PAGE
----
Does the launch of Amazon's 'Music Unlimited' mean it's time to invest in an Echo?
f you only listen to music at home, then the Echo Plan (£3.99/month) paired with an Echo Dot (£49.99) just became the best music deal of the digital age.
Amazon has a new music package, with a really catchy name: Music Unlimited.
The web giant’s on-demand music service now holds a catalogue of 40 million songs (Spotify has over 30 million, while Apple Music has over 40 million) which can be accessed by Prime subscribers – ad-free – for an additional £7.99/month or £79/year, or £9.99/month for non-Prime members (both Spotify and Apple Music are £9.99/month).
But there’s another subscription option that nudges users toward one of Amazon’s other products – the Echo speaker, with its personal AI, Alexa.
For £3.99/month, Echo owners can assign a full Amazon Music Unlimited subscription to one speaker. For a chunk less than a full subscription, you sacrifice access via your laptop, phone or any other device, to gain access 40 million songs via the smartest speaker ever made.
I’ve been using both an Echo (£149.99, with substantial in-built speaker) and Echo Dot (£49.99, with insubstantial in-built speaker) in my house for over a month. Once you’ve uttered the command “Alexa, play James Blake/classical/the new Ariana Grande album (it’s a banger)”, you’ll never want to touch a screen ever again. It’s an experience worthy of splashing £49.99 on for an Echo Dot (which you can then connect to a larger speaker should you need to), it’s really that special.
Alexa is clever. Really clever. She can read you news briefings from your preferred news sources, tune into radio stations for you, give you football scores, order you an Uber, change the colour of your smart lights, adjust your smart thermostat – you know, smart home ‘stuff’ and things you usually ask Google. A trickle of apps have emerged to make the most of Echo’s voice-only interface, like Meow! – which drives your pet cat mental by making it think there’s another cat in your house – or the game Hunt the Yeti.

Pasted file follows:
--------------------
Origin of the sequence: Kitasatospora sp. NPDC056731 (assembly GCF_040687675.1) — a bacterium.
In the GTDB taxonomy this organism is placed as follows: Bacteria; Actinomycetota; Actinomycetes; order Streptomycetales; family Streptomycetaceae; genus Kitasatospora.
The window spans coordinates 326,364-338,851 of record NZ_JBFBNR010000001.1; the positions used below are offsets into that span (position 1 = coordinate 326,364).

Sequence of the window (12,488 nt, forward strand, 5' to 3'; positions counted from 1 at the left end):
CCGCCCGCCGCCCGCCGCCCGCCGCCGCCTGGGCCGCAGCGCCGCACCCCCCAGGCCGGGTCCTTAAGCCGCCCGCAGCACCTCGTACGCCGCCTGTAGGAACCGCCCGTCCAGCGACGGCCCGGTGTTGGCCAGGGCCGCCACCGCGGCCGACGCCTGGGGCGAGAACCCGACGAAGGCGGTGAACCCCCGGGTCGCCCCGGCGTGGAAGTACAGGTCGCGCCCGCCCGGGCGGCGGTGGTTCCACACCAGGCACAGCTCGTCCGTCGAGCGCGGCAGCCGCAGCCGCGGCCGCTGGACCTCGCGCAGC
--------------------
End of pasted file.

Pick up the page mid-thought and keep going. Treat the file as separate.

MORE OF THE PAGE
As I’m not bothered by smart home gadgets (if I need mood lighting I light a candle, okay?), the predominant use of my Echo is for music. Yes, I could connect my phone to a speaker and play all my playlists like I have since 2009 – but the ease at which the Echo can pump out your favourite tunes has relegated the old ritual of connecting to speakers via Bluetooth to the level of “needless faff”. If you don’t own a decent speaker – Bluetooth or otherwise – then the larger Echo is good value at £149.99, but I’d suggest you buy the Dot and a really good portable Bluetooth speaker for £99. Then you’ve got a multipurpose speaker, all the benefits of the Alexa AI, and an insanely good music subscription offer.
If you do own an Echo, the £3.99 Echo Plan offer is a staggeringly good deal; more than half the price of a Spotify/Apple Music subscription. Sure, running the Echo Plan on just one Echo Dot is limiting: you can’t take your music with you on your phone, nor move it around your house that easily – which might be a deal breaker. But if you only listen to music in your living room/live in a small flat, for the price of a pint a month you can get all the music you can cram in your ears via the smartest speaker system ever made for £49.99.
Alternatively, the Echo can connect to your Spotify account, letting you access playlists and artists that you’ve been listening to on your other Spotify-enabled devices. If you prefer the Spotify interface and don’t own a Prime account, stick with your Spotify service.
Frustratingly, the Echo can’t play music directly from Apple Music (a problem which is apparently down to Apple, not Amazon. You have to use the Echo as a Bluetooth speaker, which is just naff). If you prefer your music Apple flavoured, stay far, far away from the Echo. It doesn’t have any delights for you.
If you already have an Amazon Prime account, I’d suggest ditching your Spotify/Apple Music subscription for Amazon’s Music Unlimited offer – regardless of whether you have an Echo. You’ll save money, and you’ll be seriously hard pushed to find an artist not on Amazon’s lists.
Or you could shun the digital age and carry on buying music on vinyl.